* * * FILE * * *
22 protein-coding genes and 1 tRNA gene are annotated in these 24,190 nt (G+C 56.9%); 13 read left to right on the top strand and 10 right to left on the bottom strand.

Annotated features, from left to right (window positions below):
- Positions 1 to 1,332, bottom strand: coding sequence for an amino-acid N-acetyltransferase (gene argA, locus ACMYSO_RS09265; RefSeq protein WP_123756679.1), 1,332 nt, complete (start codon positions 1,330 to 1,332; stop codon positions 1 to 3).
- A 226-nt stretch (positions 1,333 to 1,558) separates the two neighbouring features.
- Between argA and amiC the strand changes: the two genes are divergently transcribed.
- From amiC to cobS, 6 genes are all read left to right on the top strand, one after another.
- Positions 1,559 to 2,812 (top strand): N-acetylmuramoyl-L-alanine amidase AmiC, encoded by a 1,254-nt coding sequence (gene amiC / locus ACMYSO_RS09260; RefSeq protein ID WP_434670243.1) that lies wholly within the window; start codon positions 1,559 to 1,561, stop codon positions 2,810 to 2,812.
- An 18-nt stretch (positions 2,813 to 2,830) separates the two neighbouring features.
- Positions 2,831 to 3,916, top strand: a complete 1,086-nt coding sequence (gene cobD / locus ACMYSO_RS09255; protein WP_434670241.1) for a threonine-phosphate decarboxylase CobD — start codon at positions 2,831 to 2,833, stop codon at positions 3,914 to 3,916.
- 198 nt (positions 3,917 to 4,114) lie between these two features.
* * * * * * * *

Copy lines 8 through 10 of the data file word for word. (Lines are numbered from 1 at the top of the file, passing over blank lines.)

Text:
- An 18-nt stretch (positions 2,813 to 2,830) separates the two neighbouring features.
- Positions 2,831 to 3,916, top strand: a complete 1,086-nt coding sequence (gene cobD / locus ACMYSO_RS09255; protein WP_434670241.1) for a threonine-phosphate decarboxylase CobD — start codon at positions 2,831 to 2,833, stop codon at positions 3,914 to 3,916.
- 198 nt (positions 3,917 to 4,114) lie between these two features.